Another Mother’s Day

If you know me, you know I’m not a fan of Mother’s Day. It’s a day that makes me feel especially without. More recently I’ve thought about creating some special ritual to honor my mother, but have yet to come up with an idea that sticks….

This photo looks like it may have been a Mother’s Day. (I’m the little blond girl)

Mothers Day?

On a whim I entered this contest to write 200 words to share my personal story about what my mom means to be…. so I could win 2 tickets to the Womens Conference (Maria Shriver’s big shindig). Here’s what I came up with:

frozen at the doorway
it was a dream, no
a movie I watched once
lights flashing like red lightening, or
a projector,
not an ambulance
not that ambulance
everyone in slow motion—
You, Mother
on the floor, tiny and still
Father crying

I lost my mother when I was thirteen. Cancer. She had cancer. Sometimes I like to say cancer twice to give it more impact. Sometimes still, more than thirty years later, I have trouble saying my mother died. It’s not like I can just introduce myself and say, “Hi, I’m Jennifer, my mother died when I was thirteen.”

For a long time I let memories of her death cloud memories of my mother’s life. It was through writing about her, about her life and about my own life that I realized how much more there was to her. To both of us. I keep on my wall beside my desk a scroll, decorated with purple and pink tissue paper flowers and a poem of sorts from second grade:

Great, Fantastic,
Helps, Thinks, Cares
Loving, Joyful, Warm, Fun-Filled Mother

That is the mother I want to remember. That is the mother I want to be like.

2 thoughts on “Another Mother’s Day

  1. Our first conversation within minutes became a telling of your mother’s death at your early age, and my father’s death at my early age. I am convinced that this factoid about me was/is key to who I am, think I am, how I think, and how I act. Maybe I’m wrong. I wonder what you think about this proposition. Looking at your lovely photo, I surmise your mother died of cancer in her twenties. As you know (and thank you, dear Jenn, for posting your loving condolences!), my mother died recently of old age, which is how I see it: her 99 years was the cause of death.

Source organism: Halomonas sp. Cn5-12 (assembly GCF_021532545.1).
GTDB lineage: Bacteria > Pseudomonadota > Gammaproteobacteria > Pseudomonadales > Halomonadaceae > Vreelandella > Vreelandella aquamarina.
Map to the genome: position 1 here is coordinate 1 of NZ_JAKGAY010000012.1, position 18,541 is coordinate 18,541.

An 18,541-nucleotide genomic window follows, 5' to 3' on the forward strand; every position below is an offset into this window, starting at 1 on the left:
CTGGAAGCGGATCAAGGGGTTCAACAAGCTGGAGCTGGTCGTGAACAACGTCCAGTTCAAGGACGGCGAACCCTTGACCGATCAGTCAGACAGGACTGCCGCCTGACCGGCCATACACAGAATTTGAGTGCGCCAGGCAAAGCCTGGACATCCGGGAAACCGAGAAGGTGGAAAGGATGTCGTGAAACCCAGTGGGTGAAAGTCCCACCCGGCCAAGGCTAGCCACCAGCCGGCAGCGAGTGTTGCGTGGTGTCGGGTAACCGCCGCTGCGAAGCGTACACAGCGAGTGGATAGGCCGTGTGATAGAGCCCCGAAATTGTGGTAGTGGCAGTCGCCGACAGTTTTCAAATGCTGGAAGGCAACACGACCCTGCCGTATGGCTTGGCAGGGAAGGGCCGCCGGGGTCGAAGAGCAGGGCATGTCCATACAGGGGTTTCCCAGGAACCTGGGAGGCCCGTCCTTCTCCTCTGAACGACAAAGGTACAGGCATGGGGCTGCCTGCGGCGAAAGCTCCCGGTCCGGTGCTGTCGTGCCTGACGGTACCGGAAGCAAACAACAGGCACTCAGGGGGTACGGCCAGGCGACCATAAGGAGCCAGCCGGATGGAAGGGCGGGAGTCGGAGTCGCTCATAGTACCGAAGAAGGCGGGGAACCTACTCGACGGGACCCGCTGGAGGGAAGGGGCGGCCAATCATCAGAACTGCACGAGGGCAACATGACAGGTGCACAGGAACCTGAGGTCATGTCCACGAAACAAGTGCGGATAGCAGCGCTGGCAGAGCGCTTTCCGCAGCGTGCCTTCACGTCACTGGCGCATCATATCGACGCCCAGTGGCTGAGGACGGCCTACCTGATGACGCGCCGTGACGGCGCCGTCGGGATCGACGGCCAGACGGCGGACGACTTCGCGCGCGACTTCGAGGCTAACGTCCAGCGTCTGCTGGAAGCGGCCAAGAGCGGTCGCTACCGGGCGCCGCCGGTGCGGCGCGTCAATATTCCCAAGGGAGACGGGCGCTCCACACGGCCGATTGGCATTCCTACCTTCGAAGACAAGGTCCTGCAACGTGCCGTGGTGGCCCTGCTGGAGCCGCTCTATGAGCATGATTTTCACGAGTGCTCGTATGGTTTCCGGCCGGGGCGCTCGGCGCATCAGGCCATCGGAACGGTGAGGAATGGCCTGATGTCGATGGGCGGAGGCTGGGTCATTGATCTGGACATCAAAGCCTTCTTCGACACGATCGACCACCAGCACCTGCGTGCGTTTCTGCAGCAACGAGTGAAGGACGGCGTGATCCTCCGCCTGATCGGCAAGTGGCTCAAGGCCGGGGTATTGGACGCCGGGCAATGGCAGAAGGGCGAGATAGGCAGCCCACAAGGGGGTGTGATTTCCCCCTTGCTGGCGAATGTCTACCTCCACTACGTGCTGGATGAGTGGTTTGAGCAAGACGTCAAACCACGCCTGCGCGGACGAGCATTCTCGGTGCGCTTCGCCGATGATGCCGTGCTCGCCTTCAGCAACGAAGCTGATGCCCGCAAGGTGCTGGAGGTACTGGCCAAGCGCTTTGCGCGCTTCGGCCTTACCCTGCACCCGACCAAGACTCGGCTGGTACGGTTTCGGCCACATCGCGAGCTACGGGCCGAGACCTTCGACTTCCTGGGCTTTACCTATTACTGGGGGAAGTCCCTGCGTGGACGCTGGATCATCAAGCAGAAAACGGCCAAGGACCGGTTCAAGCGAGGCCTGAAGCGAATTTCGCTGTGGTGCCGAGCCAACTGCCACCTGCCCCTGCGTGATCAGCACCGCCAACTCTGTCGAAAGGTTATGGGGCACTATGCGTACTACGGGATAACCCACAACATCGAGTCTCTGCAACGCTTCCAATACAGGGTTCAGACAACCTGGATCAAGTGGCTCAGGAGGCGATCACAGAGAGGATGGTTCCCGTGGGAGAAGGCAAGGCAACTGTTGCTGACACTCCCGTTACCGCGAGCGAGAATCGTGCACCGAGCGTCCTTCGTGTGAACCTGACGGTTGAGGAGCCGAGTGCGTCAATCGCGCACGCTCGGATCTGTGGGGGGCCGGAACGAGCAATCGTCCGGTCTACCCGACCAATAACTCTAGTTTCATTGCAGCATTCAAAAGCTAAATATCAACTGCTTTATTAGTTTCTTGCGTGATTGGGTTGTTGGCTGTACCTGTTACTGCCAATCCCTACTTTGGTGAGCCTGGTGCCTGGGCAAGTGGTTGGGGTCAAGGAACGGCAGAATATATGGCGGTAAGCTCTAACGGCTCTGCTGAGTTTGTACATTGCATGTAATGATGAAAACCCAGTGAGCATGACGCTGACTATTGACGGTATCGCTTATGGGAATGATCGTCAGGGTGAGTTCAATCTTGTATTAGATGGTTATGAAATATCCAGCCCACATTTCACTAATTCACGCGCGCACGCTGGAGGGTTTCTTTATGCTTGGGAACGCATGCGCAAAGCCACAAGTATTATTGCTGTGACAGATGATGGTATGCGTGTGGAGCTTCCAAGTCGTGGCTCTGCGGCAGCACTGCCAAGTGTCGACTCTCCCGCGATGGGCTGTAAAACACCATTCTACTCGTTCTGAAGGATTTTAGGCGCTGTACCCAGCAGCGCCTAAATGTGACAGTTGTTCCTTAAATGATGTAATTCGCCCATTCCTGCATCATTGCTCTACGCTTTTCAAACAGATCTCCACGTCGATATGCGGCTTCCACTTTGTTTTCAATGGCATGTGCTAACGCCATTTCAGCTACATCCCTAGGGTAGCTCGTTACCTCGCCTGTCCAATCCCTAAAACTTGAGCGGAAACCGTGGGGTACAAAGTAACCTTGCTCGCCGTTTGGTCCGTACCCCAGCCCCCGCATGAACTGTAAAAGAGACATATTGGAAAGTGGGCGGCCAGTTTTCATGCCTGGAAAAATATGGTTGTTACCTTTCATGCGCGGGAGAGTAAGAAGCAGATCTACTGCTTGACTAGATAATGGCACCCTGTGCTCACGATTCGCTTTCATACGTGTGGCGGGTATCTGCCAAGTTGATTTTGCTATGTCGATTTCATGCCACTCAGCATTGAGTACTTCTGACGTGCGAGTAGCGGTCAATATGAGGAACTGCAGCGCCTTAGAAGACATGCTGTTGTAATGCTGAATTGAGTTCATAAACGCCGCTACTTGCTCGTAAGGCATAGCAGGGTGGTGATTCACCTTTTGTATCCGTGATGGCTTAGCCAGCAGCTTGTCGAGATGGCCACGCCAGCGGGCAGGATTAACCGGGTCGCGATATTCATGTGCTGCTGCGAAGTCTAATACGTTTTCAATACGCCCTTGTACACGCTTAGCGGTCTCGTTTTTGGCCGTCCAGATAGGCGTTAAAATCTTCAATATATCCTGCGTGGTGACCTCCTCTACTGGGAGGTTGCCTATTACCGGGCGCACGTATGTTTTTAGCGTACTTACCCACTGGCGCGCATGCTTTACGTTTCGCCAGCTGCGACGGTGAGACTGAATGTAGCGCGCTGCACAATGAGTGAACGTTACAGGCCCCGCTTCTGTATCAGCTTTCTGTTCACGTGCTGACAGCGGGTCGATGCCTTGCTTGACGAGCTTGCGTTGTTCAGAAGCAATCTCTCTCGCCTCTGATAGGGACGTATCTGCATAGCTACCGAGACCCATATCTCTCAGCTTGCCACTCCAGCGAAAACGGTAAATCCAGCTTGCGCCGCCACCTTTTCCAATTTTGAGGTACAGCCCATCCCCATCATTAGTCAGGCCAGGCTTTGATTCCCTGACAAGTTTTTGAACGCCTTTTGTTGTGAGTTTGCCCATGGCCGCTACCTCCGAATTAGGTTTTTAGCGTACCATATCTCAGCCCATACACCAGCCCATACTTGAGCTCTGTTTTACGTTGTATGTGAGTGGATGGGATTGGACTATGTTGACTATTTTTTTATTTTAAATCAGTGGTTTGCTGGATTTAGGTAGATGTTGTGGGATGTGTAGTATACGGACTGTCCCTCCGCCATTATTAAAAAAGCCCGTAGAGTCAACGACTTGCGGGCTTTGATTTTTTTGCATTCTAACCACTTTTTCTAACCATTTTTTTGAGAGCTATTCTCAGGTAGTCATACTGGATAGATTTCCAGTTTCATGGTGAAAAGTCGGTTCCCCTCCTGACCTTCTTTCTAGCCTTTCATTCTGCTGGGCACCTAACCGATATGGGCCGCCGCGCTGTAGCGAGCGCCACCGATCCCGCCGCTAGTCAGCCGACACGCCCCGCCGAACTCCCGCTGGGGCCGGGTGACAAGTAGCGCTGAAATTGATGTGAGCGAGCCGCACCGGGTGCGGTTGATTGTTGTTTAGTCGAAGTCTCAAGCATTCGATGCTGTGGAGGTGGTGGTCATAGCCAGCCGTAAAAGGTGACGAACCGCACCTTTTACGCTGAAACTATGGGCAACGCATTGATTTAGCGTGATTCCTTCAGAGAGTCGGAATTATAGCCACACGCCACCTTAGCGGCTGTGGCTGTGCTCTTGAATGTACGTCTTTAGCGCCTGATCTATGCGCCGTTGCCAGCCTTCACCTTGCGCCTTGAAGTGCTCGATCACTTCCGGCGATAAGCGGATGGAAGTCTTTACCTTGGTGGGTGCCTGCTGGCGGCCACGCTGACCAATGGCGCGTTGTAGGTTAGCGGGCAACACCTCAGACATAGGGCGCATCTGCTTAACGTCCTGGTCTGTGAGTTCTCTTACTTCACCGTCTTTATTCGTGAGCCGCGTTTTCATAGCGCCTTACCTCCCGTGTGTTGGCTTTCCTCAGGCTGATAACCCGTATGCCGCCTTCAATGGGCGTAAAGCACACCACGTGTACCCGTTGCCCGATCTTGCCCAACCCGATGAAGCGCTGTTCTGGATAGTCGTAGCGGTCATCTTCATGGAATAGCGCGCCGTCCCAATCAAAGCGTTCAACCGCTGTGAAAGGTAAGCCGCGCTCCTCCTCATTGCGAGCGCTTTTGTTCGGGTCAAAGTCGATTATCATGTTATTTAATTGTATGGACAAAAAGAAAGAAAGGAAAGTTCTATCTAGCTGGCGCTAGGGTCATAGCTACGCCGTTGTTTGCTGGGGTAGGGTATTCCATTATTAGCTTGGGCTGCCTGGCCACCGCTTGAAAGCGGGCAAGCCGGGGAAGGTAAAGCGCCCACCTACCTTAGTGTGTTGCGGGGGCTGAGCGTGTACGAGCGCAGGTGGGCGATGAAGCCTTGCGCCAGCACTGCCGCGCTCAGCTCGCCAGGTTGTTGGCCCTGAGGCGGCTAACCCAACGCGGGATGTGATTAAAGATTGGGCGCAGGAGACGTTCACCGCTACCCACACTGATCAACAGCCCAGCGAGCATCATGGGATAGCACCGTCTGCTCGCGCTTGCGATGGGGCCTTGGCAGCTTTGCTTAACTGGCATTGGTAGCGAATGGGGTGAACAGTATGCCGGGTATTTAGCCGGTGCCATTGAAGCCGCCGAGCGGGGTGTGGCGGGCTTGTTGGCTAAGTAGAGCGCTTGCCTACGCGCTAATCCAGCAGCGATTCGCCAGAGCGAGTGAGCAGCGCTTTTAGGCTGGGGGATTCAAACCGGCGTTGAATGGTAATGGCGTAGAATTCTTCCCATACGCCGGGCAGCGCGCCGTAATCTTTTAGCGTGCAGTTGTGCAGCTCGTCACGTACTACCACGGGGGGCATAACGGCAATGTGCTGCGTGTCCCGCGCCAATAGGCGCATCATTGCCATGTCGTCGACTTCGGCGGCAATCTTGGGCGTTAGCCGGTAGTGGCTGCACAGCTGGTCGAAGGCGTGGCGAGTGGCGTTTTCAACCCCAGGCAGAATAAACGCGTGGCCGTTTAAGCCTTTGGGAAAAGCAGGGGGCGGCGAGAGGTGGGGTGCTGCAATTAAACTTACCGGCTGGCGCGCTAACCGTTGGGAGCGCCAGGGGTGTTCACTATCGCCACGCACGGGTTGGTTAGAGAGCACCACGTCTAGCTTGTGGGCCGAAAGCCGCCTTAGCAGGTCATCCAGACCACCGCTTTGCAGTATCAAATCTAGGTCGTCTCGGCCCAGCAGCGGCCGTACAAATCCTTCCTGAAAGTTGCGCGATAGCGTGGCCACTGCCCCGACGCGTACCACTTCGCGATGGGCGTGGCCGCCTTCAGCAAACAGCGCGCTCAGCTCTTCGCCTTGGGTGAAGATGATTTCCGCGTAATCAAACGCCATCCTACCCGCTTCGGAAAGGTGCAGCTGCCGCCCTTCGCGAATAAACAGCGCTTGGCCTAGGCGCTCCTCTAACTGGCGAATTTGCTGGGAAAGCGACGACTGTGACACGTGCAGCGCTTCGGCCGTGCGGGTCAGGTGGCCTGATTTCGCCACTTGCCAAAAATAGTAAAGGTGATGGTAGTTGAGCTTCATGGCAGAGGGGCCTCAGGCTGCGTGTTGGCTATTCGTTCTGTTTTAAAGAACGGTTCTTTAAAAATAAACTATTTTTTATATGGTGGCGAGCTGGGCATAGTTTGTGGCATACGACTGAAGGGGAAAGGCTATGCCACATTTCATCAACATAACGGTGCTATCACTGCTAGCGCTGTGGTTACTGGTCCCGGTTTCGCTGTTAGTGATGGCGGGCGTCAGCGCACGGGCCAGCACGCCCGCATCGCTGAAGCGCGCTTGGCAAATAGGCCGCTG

Defining myself (even partly) by having had a parent die when I was young puts me in a gargantuan society across space and time. And while the company is infinite, the feeling can be extremely lonely. Strange, isn’t it? I, like you, have begun to remember my mother and my long dead father in ways I want to remember them: happy ways, happy days. Why the heck, not? These days were as real as the sad ones filled with grief and hollowness.

    Thanks for your signature honest, witty, thoughtful post.

    PS I have observed that you enter contests and competitions often. And I admire you for this. The last contest I entered was in third grade. I don’t remember the prize nor the application requirements. Just that my neighbor Marlene, my senior by 2-3 years was kind enough to let me in on excitement and adventure that filled an otherwise dull and rainy weekend. I hope you win two tix to Maria’s shindig. She is a cool person with cool parents who lived long (and useful!) lives!


  2. Tamar, thank you for stopping by!

    Actually my mother died when she was 42, eight years after this photo.

    and contests… perhaps I am practicing for entering the big literary contests that will bring me fame and fortune! ha!


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